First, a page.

Ending our trip in Africa with Bushfire
Country: Swaziland by Lisette
With limited waiting time, we were happy that the only thing keeping us at the border was a luggage check. We dragged our suitcases inside and realized we were being waved through. Splendid show! After waiting for a mere half hour for the police checking our new passport-stamps we went off.
As soon as we arrived at Jo’burg’s bus terminal, we found our way to the mini-bus stand. Spots were available for the next one to Swaziland and we congratulated ourselves. Squeezed in (Marlowe had about one quarter only of his ass on a seat, poor guy) we tried to fall asleep in the heat for the next 8 hours. The border was a breeze and we were dropped off closely to our accommodation.
By this time we were hungry and decided to have a quick bite before heading over to the Bushfire festival. Turns out we must have found the best restaurant in Swaziland! I had luxurious barbeque meat with mango chutney (which is usually only good when in India) and Marlowe went with a steak that was so tender I am salivating just remembering the taste.
In short, if you want to be in a nice room with friendly hotel staff and an amazing restaurant with a good selection of wine, pick Mantenga Lodge!
The next day we went to Bushfire and were pleasantly surprised. Though a bit smaller we had imagined, it was well set up and allowed for some walking around. With one large stage, two smaller ones and an intimate setting at The Barn, we had plenty to see and listen too. Also imagine a Kids Zone, an Arts Fair, and dozens of food stalls; all this at the setting of House on Fire!
House on Fire is a unique place in Swaziland, a collaborative space for artists. The space now includes a restaurant, café, stores, and hotel accommodation. When the first performances were a huge success, the idea was born for a three-day Pan-African arts festival that not only benefits a strong arts community but also Young Heroes.
A few highlights:
While we waited for our turn to use headsets, the boys from Tonik intrigued us. Their music was live but with almost no sound. Unless you had those headsets, you could only watch them from the sidelines. It was really cool to see how the two band members interacted with one another and showed such joy playing, while listeners were quietly swaying on their cheers or seemingly lost in thought as they closed their eyes and leant backwards in their chairs while others seemed to meditate. Perseverance and patience were rewarded when we were finally able to sit down and listen to their instrumental songs. It was a joy to hear a didgeridoo in combination with the tabla rhythms, percussion and the piano. Of course, we bought the CD.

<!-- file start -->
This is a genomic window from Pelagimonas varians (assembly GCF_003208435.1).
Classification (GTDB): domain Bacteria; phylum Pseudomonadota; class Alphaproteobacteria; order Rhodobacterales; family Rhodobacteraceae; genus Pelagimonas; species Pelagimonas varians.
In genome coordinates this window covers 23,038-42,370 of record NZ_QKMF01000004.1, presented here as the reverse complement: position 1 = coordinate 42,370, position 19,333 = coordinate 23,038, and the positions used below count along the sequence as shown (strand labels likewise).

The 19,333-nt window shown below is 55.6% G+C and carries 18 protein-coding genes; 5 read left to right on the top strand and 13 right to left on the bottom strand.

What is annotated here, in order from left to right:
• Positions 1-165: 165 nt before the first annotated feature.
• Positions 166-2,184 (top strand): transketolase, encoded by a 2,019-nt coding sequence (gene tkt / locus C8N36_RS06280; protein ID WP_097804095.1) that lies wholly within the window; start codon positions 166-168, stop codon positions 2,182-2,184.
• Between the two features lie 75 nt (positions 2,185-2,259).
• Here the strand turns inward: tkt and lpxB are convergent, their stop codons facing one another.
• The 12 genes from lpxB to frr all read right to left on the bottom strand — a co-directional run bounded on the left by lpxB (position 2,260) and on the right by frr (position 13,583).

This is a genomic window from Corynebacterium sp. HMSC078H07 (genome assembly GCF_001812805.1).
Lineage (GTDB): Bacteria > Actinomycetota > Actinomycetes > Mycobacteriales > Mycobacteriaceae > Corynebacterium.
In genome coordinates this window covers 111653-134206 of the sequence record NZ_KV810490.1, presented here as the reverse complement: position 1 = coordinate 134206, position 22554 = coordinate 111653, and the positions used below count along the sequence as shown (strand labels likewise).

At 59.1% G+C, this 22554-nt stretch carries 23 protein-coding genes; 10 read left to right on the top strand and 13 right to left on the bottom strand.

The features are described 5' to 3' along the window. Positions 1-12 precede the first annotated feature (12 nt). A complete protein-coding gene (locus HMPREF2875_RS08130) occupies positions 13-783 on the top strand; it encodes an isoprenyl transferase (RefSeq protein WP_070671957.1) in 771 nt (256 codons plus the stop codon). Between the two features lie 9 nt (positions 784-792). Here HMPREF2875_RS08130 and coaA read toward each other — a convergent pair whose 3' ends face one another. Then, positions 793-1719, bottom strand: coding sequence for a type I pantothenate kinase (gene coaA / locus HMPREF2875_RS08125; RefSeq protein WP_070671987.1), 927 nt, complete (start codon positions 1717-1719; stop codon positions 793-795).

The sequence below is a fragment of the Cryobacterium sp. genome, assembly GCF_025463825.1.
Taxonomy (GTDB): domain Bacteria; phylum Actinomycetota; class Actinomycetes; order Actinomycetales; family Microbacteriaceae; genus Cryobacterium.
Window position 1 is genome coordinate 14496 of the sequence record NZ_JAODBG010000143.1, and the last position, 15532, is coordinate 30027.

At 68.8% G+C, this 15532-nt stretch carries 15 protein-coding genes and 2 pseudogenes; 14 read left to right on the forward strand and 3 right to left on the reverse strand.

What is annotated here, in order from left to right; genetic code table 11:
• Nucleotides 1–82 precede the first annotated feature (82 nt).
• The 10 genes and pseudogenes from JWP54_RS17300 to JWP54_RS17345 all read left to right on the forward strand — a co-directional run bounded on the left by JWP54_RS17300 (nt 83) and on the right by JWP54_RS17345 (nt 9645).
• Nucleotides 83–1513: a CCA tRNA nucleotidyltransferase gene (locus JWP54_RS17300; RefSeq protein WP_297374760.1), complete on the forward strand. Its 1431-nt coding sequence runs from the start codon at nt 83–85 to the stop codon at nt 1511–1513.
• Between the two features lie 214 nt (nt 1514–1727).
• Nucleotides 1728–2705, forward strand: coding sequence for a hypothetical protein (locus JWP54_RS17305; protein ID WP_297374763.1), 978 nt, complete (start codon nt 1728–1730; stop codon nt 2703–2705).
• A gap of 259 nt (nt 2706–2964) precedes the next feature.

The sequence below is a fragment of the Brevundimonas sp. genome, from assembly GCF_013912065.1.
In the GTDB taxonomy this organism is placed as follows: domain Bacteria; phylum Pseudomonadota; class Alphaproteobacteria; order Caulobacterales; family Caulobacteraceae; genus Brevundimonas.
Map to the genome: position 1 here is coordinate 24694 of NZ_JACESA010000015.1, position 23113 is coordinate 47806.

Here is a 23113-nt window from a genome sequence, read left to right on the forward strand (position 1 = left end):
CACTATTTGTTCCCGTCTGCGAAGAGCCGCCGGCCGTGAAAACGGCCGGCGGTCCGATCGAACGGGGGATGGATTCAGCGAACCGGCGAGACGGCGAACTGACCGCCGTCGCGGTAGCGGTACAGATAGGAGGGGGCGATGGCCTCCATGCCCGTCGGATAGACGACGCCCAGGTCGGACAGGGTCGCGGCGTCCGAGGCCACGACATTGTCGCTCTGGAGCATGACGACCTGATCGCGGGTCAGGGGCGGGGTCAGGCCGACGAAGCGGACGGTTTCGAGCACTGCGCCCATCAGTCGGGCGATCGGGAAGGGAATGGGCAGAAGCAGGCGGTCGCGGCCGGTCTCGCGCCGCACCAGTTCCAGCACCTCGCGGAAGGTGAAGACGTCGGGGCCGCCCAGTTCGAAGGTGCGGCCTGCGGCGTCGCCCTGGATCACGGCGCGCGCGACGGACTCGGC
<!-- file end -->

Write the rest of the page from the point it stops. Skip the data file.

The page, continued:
Here’s a video for an impression:
Naturally, there was some good food and some fine arts. We bought food from a group making traditional food from several African countries that supported a refugee camp. Delicious and the money goes to a good cause. The necklace I had been eyeing all day and that Marlowe bought for me, gave the mother a continued opportunity to send her child to school.
We watched some not-so-good performances like the Bomba Estereo group whose music just wasn’t our style. The Colombian band is well liked but electro and Spanish one-liners we didn’t understand didn’t compel us to dance or even wiggle our butts. Another example was the African band Shangaan Electro. As always fascinated by traditional dancing Lisette was in awe but the music was “mwah…”
And it was great bumping into few people we knew from Maputo and Swaziland!
All in all it was a fun ending of our trip in Africa. The next blog will be about the Netherlands, so watch out for the new article page.